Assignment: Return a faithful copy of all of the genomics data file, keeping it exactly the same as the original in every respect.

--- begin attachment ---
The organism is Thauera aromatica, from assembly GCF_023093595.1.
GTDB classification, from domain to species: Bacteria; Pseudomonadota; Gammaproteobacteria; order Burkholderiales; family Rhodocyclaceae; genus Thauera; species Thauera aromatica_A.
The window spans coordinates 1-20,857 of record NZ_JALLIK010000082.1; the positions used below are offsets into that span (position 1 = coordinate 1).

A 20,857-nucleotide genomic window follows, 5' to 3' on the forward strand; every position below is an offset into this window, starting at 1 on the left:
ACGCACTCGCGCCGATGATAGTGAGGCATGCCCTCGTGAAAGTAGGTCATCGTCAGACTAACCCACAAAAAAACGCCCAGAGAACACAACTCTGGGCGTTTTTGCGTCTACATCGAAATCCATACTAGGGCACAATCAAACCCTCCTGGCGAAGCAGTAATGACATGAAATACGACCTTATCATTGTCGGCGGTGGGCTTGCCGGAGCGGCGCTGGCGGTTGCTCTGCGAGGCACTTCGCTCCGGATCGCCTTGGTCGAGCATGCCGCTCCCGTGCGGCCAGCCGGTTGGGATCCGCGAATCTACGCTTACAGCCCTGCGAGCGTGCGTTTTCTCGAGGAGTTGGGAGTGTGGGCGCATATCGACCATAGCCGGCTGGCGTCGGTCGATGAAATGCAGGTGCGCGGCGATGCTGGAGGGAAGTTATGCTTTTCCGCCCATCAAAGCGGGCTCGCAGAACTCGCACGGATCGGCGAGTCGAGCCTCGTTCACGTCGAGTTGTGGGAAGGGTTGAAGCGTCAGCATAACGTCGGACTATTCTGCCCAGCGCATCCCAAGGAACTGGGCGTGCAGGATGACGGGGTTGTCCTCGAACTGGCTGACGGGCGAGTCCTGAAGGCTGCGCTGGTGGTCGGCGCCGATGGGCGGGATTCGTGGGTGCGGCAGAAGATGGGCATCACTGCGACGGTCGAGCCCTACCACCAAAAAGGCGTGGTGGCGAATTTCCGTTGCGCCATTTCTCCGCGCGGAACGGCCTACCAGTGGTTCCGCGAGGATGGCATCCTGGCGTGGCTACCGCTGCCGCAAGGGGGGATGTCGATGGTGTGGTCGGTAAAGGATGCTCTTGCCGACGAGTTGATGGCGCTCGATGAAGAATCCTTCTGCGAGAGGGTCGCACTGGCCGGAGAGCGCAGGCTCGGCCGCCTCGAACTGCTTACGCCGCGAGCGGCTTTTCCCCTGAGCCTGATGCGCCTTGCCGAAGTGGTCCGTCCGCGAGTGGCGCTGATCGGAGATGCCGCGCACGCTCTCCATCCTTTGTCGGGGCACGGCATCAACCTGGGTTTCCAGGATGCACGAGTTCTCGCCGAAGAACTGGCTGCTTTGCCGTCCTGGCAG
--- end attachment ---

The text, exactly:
The organism is Thauera aromatica, from assembly GCF_023093595.1.
GTDB classification, from domain to species: Bacteria; Pseudomonadota; Gammaproteobacteria; order Burkholderiales; family Rhodocyclaceae; genus Thauera; species Thauera aromatica_A.
The window spans coordinates 1-20,857 of record NZ_JALLIK010000082.1; the positions used below are offsets into that span (position 1 = coordinate 1).

A 20,857-nucleotide genomic window follows, 5' to 3' on the forward strand; every position below is an offset into this window, starting at 1 on the left:
ACGCACTCGCGCCGATGATAGTGAGGCATGCCCTCGTGAAAGTAGGTCATCGTCAGACTAACCCACAAAAAAACGCCCAGAGAACACAACTCTGGGCGTTTTTGCGTCTACATCGAAATCCATACTAGGGCACAATCAAACCCTCCTGGCGAAGCAGTAATGACATGAAATACGACCTTATCATTGTCGGCGGTGGGCTTGCCGGAGCGGCGCTGGCGGTTGCTCTGCGAGGCACTTCGCTCCGGATCGCCTTGGTCGAGCATGCCGCTCCCGTGCGGCCAGCCGGTTGGGATCCGCGAATCTACGCTTACAGCCCTGCGAGCGTGCGTTTTCTCGAGGAGTTGGGAGTGTGGGCGCATATCGACCATAGCCGGCTGGCGTCGGTCGATGAAATGCAGGTGCGCGGCGATGCTGGAGGGAAGTTATGCTTTTCCGCCCATCAAAGCGGGCTCGCAGAACTCGCACGGATCGGCGAGTCGAGCCTCGTTCACGTCGAGTTGTGGGAAGGGTTGAAGCGTCAGCATAACGTCGGACTATTCTGCCCAGCGCATCCCAAGGAACTGGGCGTGCAGGATGACGGGGTTGTCCTCGAACTGGCTGACGGGCGAGTCCTGAAGGCTGCGCTGGTGGTCGGCGCCGATGGGCGGGATTCGTGGGTGCGGCAGAAGATGGGCATCACTGCGACGGTCGAGCCCTACCACCAAAAAGGCGTGGTGGCGAATTTCCGTTGCGCCATTTCTCCGCGCGGAACGGCCTACCAGTGGTTCCGCGAGGATGGCATCCTGGCGTGGCTACCGCTGCCGCAAGGGGGGATGTCGATGGTGTGGTCGGTAAAGGATGCTCTTGCCGACGAGTTGATGGCGCTCGATGAAGAATCCTTCTGCGAGAGGGTCGCACTGGCCGGAGAGCGCAGGCTCGGCCGCCTCGAACTGCTTACGCCGCGAGCGGCTTTTCCCCTGAGCCTGATGCGCCTTGCCGAAGTGGTCCGTCCGCGAGTGGCGCTGATCGGAGATGCCGCGCACGCTCTCCATCCTTTGTCGGGGCACGGCATCAACCTGGGTTTCCAGGATGCACGAGTTCTCGCCGAAGAACTGGCTGCTTTGCCGTCCTGGCAG